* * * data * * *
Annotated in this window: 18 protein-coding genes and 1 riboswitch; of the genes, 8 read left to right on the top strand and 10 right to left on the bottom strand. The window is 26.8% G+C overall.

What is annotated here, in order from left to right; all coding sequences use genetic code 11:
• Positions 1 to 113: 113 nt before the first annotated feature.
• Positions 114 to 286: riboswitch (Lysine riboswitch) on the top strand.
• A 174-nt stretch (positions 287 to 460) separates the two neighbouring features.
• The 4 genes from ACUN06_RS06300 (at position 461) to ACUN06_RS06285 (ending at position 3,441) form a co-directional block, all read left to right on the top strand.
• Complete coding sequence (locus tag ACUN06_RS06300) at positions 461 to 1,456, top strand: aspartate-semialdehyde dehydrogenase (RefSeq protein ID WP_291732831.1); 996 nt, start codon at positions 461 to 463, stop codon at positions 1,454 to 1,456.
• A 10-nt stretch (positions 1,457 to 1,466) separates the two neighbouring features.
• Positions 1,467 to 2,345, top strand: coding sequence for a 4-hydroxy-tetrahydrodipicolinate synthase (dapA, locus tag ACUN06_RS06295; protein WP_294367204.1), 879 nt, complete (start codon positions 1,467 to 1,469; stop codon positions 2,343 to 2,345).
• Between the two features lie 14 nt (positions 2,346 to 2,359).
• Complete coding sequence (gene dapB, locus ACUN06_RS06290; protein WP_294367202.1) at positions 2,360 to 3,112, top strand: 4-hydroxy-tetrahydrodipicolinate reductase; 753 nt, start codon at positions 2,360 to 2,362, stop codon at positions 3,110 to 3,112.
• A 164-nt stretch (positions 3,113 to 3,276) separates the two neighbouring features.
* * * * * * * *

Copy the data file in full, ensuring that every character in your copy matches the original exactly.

Annotated in this window: 18 protein-coding genes and 1 riboswitch; of the genes, 8 read left to right on the top strand and 10 right to left on the bottom strand. The window is 26.8% G+C overall.

What is annotated here, in order from left to right; all coding sequences use genetic code 11:
• Positions 1 to 113: 113 nt before the first annotated feature.
• Positions 114 to 286: riboswitch (Lysine riboswitch) on the top strand.
• A 174-nt stretch (positions 287 to 460) separates the two neighbouring features.
• The 4 genes from ACUN06_RS06300 (at position 461) to ACUN06_RS06285 (ending at position 3,441) form a co-directional block, all read left to right on the top strand.
• Complete coding sequence (locus tag ACUN06_RS06300) at positions 461 to 1,456, top strand: aspartate-semialdehyde dehydrogenase (RefSeq protein ID WP_291732831.1); 996 nt, start codon at positions 461 to 463, stop codon at positions 1,454 to 1,456.
• A 10-nt stretch (positions 1,457 to 1,466) separates the two neighbouring features.
• Positions 1,467 to 2,345, top strand: coding sequence for a 4-hydroxy-tetrahydrodipicolinate synthase (dapA, locus tag ACUN06_RS06295; protein WP_294367204.1), 879 nt, complete (start codon positions 1,467 to 1,469; stop codon positions 2,343 to 2,345).
• Between the two features lie 14 nt (positions 2,346 to 2,359).
• Complete coding sequence (gene dapB, locus ACUN06_RS06290; protein WP_294367202.1) at positions 2,360 to 3,112, top strand: 4-hydroxy-tetrahydrodipicolinate reductase; 753 nt, start codon at positions 2,360 to 2,362, stop codon at positions 3,110 to 3,112.
• A 164-nt stretch (positions 3,113 to 3,276) separates the two neighbouring features.